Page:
COVID-19 block exemption for the healthcare sector - South Africa

Acting swiftly to try to contain the spread of Covid-19 in South Africa, on 15 March 2020 President Cyril Ramaphosa declared a National State of Disaster. Now the government has gone further - on 19 March 2020 regulations issued by the Minister of Trade and Industry (the "Regulations") were published in the Government Gazette granting certain block exemptions to the healthcare sector in an effort to combat spread of the COVID-19 virus.

The purpose of the Regulations is to exempt a category of agreements or practices in the healthcare sector from conduct which would otherwise contravene the provisions of the Competition Act 89 of 1998 (the "Act") with respect to agreements between competitors as well as between suppliers and customers. . This exemption allows concerted conduct between industry players which would otherwise be prohibited, to prevent an escalation, and alleviate the effects, of the COVID-19 disaster, and is aimed at preventing exploitation, sharing healthcare facilities, managing capacity and reducing prices.

The categories of agreements or practices which are exempted are those agreements which are undertaken at the request of, and in coordination with, the Department of Health, and aimed at responding to the COVID-19 pandemic. They specifically exclude communication and agreements in respect of prices unless authorised by the Minister of Health. The exemption applies to various participants in the healthcare sector, namely hospitals and healthcare facilities; medical suppliers; medical specialists and radiologists; pharmacies and healthcare funders.

In order to achieve the intended aim of the Regulations, agreements and practices amongst each of the above healthcare sector participants are exempt if they meet the criteria and purpose as set out in the Regulations. These may vary depending on the participant in the healthcare sector involved, but commonly include agreements and practices for the purpose of communicating capacity and utilisation, procurement of inputs for testing and treatment, allocation of patients between hospitals, sharing facilities, standardisation of quality care protocols and distribution and transfer of medical supplies and equipment.

As regards hospitals and healthcare facilities, a notable purpose for which agreements and practices would be exempted is coordination in relation to procurement of various consumables, pharmaceuticals and other inputs required for optimal treatment, to ensure that inputs are procured in the most efficient manner. This is very wide and may encompass sharing sensitive information on hospital supply chains. The Regulations also make provision for agreements and practices between medical specialists or radiologists which have the purpose of communicating and sharing data in relation to the scale of the outbreak, disease profile and patient profile. The Regulations, however, do not define medical specialists and this may find wide application. Pharmacies may be party to agreements or practices for the purpose of communicating in respect of availability of pharmaceuticals and medical consumables. This is important to address shortages of key hygiene supplies required to prevent the spread of COVID-19.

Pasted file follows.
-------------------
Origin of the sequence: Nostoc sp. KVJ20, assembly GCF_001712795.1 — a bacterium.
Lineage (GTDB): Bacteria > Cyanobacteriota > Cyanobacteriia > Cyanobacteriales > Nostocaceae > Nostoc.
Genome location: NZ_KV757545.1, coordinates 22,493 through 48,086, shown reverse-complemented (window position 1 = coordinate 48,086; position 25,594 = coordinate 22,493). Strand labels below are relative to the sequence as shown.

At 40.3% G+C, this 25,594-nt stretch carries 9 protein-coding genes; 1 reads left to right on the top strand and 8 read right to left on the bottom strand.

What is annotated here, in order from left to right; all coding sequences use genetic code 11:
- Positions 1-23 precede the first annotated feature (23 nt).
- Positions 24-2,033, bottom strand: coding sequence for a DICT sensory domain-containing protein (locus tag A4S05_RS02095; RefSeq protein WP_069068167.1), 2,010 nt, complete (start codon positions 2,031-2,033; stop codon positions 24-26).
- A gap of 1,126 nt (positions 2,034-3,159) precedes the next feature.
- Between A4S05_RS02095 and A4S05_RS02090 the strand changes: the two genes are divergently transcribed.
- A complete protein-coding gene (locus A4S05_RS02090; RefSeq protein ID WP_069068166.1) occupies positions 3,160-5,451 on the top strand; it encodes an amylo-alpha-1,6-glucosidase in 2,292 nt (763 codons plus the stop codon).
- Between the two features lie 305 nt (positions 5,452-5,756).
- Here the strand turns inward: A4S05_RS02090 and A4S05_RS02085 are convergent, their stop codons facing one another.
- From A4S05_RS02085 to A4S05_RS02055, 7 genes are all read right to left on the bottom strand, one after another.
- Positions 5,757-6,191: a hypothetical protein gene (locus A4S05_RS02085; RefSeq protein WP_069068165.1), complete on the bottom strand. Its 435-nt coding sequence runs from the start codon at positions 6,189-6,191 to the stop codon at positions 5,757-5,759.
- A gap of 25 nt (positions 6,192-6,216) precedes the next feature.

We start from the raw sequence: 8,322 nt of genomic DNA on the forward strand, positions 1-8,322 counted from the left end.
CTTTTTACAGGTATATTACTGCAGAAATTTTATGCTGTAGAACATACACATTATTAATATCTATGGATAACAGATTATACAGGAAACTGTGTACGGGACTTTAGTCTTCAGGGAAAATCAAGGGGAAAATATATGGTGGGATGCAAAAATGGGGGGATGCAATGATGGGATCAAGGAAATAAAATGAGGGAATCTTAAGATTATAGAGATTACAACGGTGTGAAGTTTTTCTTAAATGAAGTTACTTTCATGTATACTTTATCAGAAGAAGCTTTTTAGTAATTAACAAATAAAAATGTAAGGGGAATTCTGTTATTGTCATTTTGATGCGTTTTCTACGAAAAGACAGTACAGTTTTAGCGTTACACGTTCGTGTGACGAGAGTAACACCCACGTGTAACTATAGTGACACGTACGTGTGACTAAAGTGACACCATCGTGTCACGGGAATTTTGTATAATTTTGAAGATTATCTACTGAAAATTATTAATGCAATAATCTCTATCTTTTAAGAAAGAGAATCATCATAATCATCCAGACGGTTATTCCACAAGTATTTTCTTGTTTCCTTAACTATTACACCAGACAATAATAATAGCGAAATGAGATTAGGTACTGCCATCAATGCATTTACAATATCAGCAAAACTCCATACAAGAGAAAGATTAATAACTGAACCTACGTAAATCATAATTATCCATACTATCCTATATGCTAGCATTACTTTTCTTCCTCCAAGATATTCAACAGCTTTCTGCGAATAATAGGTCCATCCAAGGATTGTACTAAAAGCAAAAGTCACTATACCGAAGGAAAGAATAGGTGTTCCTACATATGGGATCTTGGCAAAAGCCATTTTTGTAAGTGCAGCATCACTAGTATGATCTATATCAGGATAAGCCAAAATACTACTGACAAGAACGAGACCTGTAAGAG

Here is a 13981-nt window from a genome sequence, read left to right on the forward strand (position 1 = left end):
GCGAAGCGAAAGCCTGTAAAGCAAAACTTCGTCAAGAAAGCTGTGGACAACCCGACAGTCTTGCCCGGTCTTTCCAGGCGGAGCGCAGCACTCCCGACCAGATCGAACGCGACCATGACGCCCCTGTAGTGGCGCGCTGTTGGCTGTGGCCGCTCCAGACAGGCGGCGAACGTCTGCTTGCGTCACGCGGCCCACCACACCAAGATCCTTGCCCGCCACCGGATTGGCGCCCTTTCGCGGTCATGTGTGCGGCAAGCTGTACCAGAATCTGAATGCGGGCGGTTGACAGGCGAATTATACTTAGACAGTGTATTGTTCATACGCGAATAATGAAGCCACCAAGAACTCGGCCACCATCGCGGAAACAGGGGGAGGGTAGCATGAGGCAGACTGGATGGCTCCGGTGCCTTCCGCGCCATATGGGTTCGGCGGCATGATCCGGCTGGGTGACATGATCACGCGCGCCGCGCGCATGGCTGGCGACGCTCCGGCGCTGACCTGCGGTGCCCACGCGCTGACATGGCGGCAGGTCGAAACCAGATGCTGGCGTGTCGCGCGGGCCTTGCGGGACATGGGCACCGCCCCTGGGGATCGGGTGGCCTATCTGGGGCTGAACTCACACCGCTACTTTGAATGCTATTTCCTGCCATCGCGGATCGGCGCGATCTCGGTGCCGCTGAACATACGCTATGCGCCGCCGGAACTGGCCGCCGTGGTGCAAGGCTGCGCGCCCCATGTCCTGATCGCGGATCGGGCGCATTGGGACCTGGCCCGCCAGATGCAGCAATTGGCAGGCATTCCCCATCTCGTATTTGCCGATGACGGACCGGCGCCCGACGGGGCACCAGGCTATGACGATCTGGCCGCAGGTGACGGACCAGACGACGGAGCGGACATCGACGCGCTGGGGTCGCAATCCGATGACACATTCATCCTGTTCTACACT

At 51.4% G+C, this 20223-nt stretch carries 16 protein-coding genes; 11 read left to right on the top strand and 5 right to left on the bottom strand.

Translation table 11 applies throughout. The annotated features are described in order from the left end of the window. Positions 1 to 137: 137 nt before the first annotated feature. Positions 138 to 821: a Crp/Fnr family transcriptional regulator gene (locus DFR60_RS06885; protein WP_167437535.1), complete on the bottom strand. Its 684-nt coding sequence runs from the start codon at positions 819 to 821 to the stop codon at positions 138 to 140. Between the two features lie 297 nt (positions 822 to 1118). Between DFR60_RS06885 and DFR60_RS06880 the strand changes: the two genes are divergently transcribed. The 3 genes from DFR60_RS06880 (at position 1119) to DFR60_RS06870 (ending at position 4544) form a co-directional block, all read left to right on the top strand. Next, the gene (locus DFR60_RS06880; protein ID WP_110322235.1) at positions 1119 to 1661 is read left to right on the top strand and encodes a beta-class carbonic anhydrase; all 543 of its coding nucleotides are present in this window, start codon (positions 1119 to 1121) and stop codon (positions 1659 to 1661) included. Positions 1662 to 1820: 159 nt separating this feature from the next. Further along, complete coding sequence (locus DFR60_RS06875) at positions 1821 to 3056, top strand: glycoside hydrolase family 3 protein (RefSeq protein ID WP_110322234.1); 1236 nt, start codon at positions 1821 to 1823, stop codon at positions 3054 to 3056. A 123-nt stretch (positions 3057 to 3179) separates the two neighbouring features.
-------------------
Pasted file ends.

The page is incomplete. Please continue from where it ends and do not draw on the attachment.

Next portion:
The Regulations also make provisions for measures to reduce costs. The Regulations allow for healthcare funders to enter into agreements or engage in practices with each other for the purpose of cost diagnosis, tests and diagnostics, treatment and other preventative measures. The Regulations also allow for healthcare funders to conclude agreements or engage in practices with healthcare facilities, as well as other healthcare providers with the sole purpose of reducing the cost of diagnosis, tests and diagnostics, treatment and other preventative measures.

The Regulations allow for agreements and practices to be concluded between the private healthcare sector and the Department of Health for the sole purposes of reducing cost of diagnosis, testing, treatment and other preventative measures, including vaccines. However, such agreements and practices may only be undertaken at the request of the Department of Health and subject to oversight and guidance by the Department of Health. Further, any discussions or agreements on pricing must be authorised by the Minister of Health.

The Regulations call for any person to make representations to the Department of Trade and Industry within 14 days of its publication.

The Regulations come at a time when the healthcare sector is anticipating taking tremendous strain, if the COVID-19 virus is not successfully contained. It is a breath of fresh air that they may have needed in order to bolster efforts to combat the spread of COVID-19. It is an encouraging sign of co-operation between the public and private sectors, and it is to be hoped that they will be successful. The healthcare sector participants will nevertheless need to be wary that they do not engage in any conduct that is going beyond the scope of these Regulations, and thus fall foul of the Act despite their well-intentioned efforts.


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